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The National Governors Association and much of the national media want to blame the Bush tax relief for the current fiscal state of affairs in many states instead of the real cause: out of control spending.

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Media, NGA Slant States’ Fiscal Health

The National Governors Association and much of the national media want to blame the Bush tax relief for the current fiscal state of affairs in many states instead of the real cause: out of control spending.

There’s is a lot of propaganda spreading about states’ fiscal plights that needs to be dispelled — now. If you believe what the National Governors Association (NGA) and many national news outlets are saying, President Bush’s tax cuts have slashed revenues in all 50 states, cut spending to the bone, and forced most legislatures to raise taxes to balance their budgets. But the depth of the spending cuts is dubious. Few states have passed broad-based income tax increases, and Bush’s tax cuts have not only helped offset those state tax and fee hikes that have been passed, but will stimulate economic growth to help boost state and municipal operating revenues, according to independent budget analysts in Washington, D.C. Perhaps the most specious claim of all — pushed by the NGA’s left-of-center staff — is the level that state spending has been reduced to. Yes, state and municipal governments have had to tighten their belts in the last three years of the economic slump. But the Fiscal Survey of States released last month by the NGA shows that tax revenues are actually expected to rise, according to budget analysts who have studied the NGA’s latest data. State revenues, which totaled nearly $470 billion in fiscal 2003, are expected to rise to $482 billion in the current 2004 fiscal year, “a 2.6 percent increase,” says Chris Edwards, director of fiscal policy for the Cato Institute, a free-market think tank. “Some states are cutting spending, but NGA data shows that for the 49 states other than California (which will have to cut spending deeply to erase a monstrous $38 billion deficit), spending will still rise in the aggregate by more than 2 percent in the coming fiscal year,” Edwards says. Hardly the dire fiscal picture many newspapers and network news shows are drawing. The Washington Post, for example, reported that “budget cuts and layoffs this year produced the deepest state spending reductions in dollar terms since the governors began their fiscal survey.” The NGA has also been feeding into this skewed depiction: “Governors in 29 states recommended tax and fee increases in fiscal 2004,” the NGA cited in its latest fiscal report. “Further, state spending growth … is expected to decline 0.1 percent in fiscal 2004.” That’s not how non-NGA budget analysts interpret the data. According to them, most of the governors were not raising major, broad-based taxes on income, retail sales or property. Instead, most have looked to “sin taxes” on alcohol, tobacco, gambling and a broad range of higher fees for state services. With the exception of the two mega-states, California and New York — which account for nearly 20 percent of the population — “the rest of the picture isn’t so bad,” says budget analyst Stephen Moore at the Club for Growth, a conservative action committee. “Actually, the governors on balance have done a very good job of dealing with this budget mess. “Only about 12 states have raised major taxes this year on incomes, retail sales or property,” Moore says. “That’s not many” in light of the fiscal pressures they are under. I think the reason so many governors have rejected major tax hikes is that they recognize that higher taxes will only hurt their economies and future revenue growth. For example, Republican Gov. Jeb Bush of Florida has cut taxes, as has Democratic Gov. Bill Richardson of New Mexico. Illinois Gov. Jennifer Granholm, a rising Democratic star, also turned down major tax increases, instead calling for higher state fees and a tax on diesel fuel. In Minnesota, Republican Gov. Tim Pawlenty kept his campaign pledge against higher taxes by raising fees and slowing spending. What do I see as the real cause of the budget shortfalls? Unrestrained spending during the high-growth 1990s, when the money was rolling into state coffers and lawmakers were spending it like there was no tomorrow. Unfortunately, tomorrow came faster than they expected. “I have not seen a lot of spending cuts around the country,” says Brian Riedl, the Heritage Foundation’s budget analyst. “I’ve seen budget gimmicks such as borrowing from state pension funds. “Since 1990, state spending has grown by 50 percent, adjusting for inflation. State spending grew at nearly twice the rate of federal spending,” Reidl says. In California’s case, tax revenues have risen by 28 percent since 1999, but spending has gone up 36 percent “and that turned a $10 billion surplus into a $38 billion deficit,” Riedl says. There’s a lesson in all this that many business leaders understand, but too many politicians never learn: Be frugal during the strong economies, so you’ll have enough money to tide you over when the economy weakens.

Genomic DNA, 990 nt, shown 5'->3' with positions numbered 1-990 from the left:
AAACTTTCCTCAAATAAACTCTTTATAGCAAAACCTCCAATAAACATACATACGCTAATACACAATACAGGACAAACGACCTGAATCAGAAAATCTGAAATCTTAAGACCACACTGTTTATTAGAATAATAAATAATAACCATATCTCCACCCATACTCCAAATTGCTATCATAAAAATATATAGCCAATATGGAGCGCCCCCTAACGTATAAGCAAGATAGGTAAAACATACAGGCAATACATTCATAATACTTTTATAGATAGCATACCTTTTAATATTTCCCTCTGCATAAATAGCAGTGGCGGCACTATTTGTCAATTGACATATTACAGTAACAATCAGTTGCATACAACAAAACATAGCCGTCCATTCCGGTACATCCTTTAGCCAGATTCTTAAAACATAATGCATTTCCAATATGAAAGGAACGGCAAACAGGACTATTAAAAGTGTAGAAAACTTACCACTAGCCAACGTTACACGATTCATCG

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Mr. Lambro is a nationally syndicated columnist and former chief political correspondent for the Washington Times.

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